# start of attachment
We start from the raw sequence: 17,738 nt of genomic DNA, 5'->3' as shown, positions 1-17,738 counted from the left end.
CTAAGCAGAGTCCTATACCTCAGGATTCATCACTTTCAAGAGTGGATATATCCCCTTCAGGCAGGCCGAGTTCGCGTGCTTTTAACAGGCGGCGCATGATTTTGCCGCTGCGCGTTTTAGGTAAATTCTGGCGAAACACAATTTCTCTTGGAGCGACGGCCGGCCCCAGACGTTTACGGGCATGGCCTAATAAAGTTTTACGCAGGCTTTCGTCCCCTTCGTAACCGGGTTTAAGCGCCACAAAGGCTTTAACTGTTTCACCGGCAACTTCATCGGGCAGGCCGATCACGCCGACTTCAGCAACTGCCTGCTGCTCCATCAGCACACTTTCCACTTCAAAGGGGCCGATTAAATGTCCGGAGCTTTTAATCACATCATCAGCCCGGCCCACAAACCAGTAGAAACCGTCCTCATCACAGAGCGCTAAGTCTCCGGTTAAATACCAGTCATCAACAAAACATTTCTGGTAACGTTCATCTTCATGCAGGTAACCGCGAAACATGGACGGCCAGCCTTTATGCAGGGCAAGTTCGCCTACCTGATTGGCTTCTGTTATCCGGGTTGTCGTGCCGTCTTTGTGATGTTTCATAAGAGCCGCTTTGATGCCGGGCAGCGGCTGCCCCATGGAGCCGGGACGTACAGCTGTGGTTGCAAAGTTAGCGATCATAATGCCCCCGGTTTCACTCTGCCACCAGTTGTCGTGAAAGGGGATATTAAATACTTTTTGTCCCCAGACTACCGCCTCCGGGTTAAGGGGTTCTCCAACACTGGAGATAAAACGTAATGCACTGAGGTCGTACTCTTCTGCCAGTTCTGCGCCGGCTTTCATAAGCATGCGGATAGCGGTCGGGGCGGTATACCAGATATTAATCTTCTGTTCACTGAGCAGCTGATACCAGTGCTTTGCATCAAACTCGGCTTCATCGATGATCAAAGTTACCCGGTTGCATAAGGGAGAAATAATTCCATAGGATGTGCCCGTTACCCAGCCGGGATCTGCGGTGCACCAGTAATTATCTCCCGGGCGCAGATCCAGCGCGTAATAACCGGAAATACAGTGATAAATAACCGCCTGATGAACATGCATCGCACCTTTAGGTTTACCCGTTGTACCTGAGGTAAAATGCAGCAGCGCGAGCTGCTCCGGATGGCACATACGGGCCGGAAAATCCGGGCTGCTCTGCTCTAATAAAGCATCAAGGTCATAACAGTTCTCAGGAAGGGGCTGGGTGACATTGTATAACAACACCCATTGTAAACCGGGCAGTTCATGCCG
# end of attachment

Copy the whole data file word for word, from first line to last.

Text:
We start from the raw sequence: 17,738 nt of genomic DNA, 5'->3' as shown, positions 1-17,738 counted from the left end.
CTAAGCAGAGTCCTATACCTCAGGATTCATCACTTTCAAGAGTGGATATATCCCCTTCAGGCAGGCCGAGTTCGCGTGCTTTTAACAGGCGGCGCATGATTTTGCCGCTGCGCGTTTTAGGTAAATTCTGGCGAAACACAATTTCTCTTGGAGCGACGGCCGGCCCCAGACGTTTACGGGCATGGCCTAATAAAGTTTTACGCAGGCTTTCGTCCCCTTCGTAACCGGGTTTAAGCGCCACAAAGGCTTTAACTGTTTCACCGGCAACTTCATCGGGCAGGCCGATCACGCCGACTTCAGCAACTGCCTGCTGCTCCATCAGCACACTTTCCACTTCAAAGGGGCCGATTAAATGTCCGGAGCTTTTAATCACATCATCAGCCCGGCCCACAAACCAGTAGAAACCGTCCTCATCACAGAGCGCTAAGTCTCCGGTTAAATACCAGTCATCAACAAAACATTTCTGGTAACGTTCATCTTCATGCAGGTAACCGCGAAACATGGACGGCCAGCCTTTATGCAGGGCAAGTTCGCCTACCTGATTGGCTTCTGTTATCCGGGTTGTCGTGCCGTCTTTGTGATGTTTCATAAGAGCCGCTTTGATGCCGGGCAGCGGCTGCCCCATGGAGCCGGGACGTACAGCTGTGGTTGCAAAGTTAGCGATCATAATGCCCCCGGTTTCACTCTGCCACCAGTTGTCGTGAAAGGGGATATTAAATACTTTTTGTCCCCAGACTACCGCCTCCGGGTTAAGGGGTTCTCCAACACTGGAGATAAAACGTAATGCACTGAGGTCGTACTCTTCTGCCAGTTCTGCGCCGGCTTTCATAAGCATGCGGATAGCGGTCGGGGCGGTATACCAGATATTAATCTTCTGTTCACTGAGCAGCTGATACCAGTGCTTTGCATCAAACTCGGCTTCATCGATGATCAAAGTTACCCGGTTGCATAAGGGAGAAATAATTCCATAGGATGTGCCCGTTACCCAGCCGGGATCTGCGGTGCACCAGTAATTATCTCCCGGGCGCAGATCCAGCGCGTAATAACCGGAAATACAGTGATAAATAACCGCCTGATGAACATGCATCGCACCTTTAGGTTTACCCGTTGTACCTGAGGTAAAATGCAGCAGCGCGAGCTGCTCCGGATGGCACATACGGGCCGGAAAATCCGGGCTGCTCTGCTCTAATAAAGCATCAAGGTCATAACAGTTCTCAGGAAGGGGCTGGGTGACATTGTATAACAACACCCATTGTAAACCGGGCAGTTCATGCCG